Happy New Year from Germany! Wow, it is 2019!
Here in Germany, New Year’s Eve is called Silvester. I love seeing holiday traditions and I knew something had to be up with a pig in Germany because I was seeing pigs all over the stores mixed in with the remaining Christmas decorations and candies.
Here are some photos I took at Globus (what is similar to a Walmart back in the states):
It turns out that these pigs are called Glücksbringer or Glücksschwein – meaning they bring good luck! In German “Schwein gehabt” translates to an expression “Having a pig” which is more like saying in English “Got Lucky There!”
In Germany, marzipan pigs are given out as gifts and you eat them on New Year’s Day to get good luck for the year!
Pigs in Germany are historically associated with good luck. When farmers had an abundance of pigs, they were considered prosperous.
In nearby Denmark and Norway, a tradition is to eat rice porridge on Christmas Eve. The chef hides a single almond in the rice porridge and the person that gets the serving with the almond gets the prize – a marzipan pig!
Some other symbols of luck you see here in Germany are horseshoes (I saw these often with my Scottish brides when I was a wedding photographer in Orlando), ladybugs, four leaf clovers and chimney sweeps.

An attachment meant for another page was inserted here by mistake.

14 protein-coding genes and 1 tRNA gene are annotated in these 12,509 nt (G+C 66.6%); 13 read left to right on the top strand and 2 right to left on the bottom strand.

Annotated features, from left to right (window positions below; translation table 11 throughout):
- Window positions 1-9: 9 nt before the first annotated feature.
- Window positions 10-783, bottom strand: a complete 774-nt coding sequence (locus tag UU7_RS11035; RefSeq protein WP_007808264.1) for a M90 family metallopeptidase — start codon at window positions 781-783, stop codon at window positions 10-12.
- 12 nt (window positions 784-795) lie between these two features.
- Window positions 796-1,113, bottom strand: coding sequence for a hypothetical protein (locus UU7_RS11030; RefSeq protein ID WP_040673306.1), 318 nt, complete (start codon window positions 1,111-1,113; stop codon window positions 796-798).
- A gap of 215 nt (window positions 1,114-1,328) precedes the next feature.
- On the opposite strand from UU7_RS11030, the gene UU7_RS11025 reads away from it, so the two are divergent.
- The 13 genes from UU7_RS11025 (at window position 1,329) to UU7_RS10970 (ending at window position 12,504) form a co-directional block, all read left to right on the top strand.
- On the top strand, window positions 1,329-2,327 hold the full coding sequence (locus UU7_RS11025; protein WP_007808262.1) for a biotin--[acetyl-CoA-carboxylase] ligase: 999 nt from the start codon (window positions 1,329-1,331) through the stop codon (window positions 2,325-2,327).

If you do get your luck from a horseshoe, be sure and point the open end towards the sky so your luck doesn’t “run out.” And if you are looking for luck from a four leaf clover, apparently you have to find it in the wild. You don’t get the luck from buying a plant at the Blumen. Ladybugs are lucky in Germany because they have seven black spots on their backs. In Germany and Austria, the number 7 is considered lucky. If you have a cat in Germany or Austria, it has 7 lucky lives. And you are on Cloud Seven, not Cloud Nine. Chimney sweeps are considered lucky – probably because if your chimney is clean, the likelihood of your house burning down is slim. At Christmas markets in Germany and Austria that stay open after Christmas you might see vendors selling these pigs, chimney sweeps, four leaf clovers or lady bugs!